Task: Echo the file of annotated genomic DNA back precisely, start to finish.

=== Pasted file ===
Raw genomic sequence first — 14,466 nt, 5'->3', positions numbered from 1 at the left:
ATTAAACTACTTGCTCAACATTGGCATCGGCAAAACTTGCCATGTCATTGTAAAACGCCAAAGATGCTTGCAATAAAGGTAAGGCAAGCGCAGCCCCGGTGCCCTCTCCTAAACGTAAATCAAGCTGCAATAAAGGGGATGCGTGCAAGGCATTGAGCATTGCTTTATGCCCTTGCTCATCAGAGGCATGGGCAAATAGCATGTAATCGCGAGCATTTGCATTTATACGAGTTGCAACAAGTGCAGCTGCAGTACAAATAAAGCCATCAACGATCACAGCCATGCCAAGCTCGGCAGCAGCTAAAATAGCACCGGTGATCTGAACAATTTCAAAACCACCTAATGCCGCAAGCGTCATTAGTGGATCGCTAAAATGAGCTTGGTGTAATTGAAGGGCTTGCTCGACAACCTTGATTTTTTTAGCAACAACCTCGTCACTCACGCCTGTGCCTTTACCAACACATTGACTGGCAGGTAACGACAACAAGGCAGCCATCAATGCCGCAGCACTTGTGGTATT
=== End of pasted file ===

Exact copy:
Raw genomic sequence first — 14,466 nt, 5'->3', positions numbered from 1 at the left:
ATTAAACTACTTGCTCAACATTGGCATCGGCAAAACTTGCCATGTCATTGTAAAACGCCAAAGATGCTTGCAATAAAGGTAAGGCAAGCGCAGCCCCGGTGCCCTCTCCTAAACGTAAATCAAGCTGCAATAAAGGGGATGCGTGCAAGGCATTGAGCATTGCTTTATGCCCTTGCTCATCAGAGGCATGGGCAAATAGCATGTAATCGCGAGCATTTGCATTTATACGAGTTGCAACAAGTGCAGCTGCAGTACAAATAAAGCCATCAACGATCACAGCCATGCCAAGCTCGGCAGCAGCTAAAATAGCACCGGTGATCTGAACAATTTCAAAACCACCTAATGCCGCAAGCGTCATTAGTGGATCGCTAAAATGAGCTTGGTGTAATTGAAGGGCTTGCTCGACAACCTTGATTTTTTTAGCAACAACCTCGTCACTCACGCCTGTGCCTTTACCAACACATTGACTGGCAGGTAACGACAACAAGGCAGCCATCAATGCCGCAGCACTTGTGGTATT